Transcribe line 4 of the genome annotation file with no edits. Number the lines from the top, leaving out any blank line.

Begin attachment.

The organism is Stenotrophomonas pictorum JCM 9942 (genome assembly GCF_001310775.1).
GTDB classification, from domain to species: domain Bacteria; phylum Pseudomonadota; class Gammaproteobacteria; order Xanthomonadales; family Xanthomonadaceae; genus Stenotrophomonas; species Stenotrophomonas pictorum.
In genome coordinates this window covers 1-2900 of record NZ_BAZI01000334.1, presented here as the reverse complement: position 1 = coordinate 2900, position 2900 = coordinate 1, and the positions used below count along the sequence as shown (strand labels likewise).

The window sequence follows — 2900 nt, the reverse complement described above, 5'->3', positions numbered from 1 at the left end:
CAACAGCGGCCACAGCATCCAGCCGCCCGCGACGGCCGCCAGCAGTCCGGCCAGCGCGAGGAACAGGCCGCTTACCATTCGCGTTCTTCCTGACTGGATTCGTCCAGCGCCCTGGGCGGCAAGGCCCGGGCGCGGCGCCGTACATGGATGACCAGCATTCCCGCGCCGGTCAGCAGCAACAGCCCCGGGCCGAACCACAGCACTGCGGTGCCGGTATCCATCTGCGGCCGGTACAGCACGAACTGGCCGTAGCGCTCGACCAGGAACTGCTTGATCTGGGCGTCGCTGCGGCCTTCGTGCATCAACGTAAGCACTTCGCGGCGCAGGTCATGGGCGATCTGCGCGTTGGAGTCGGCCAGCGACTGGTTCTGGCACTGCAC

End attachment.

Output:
The window sequence follows — 2900 nt, the reverse complement described above, 5'->3', positions numbered from 1 at the left end: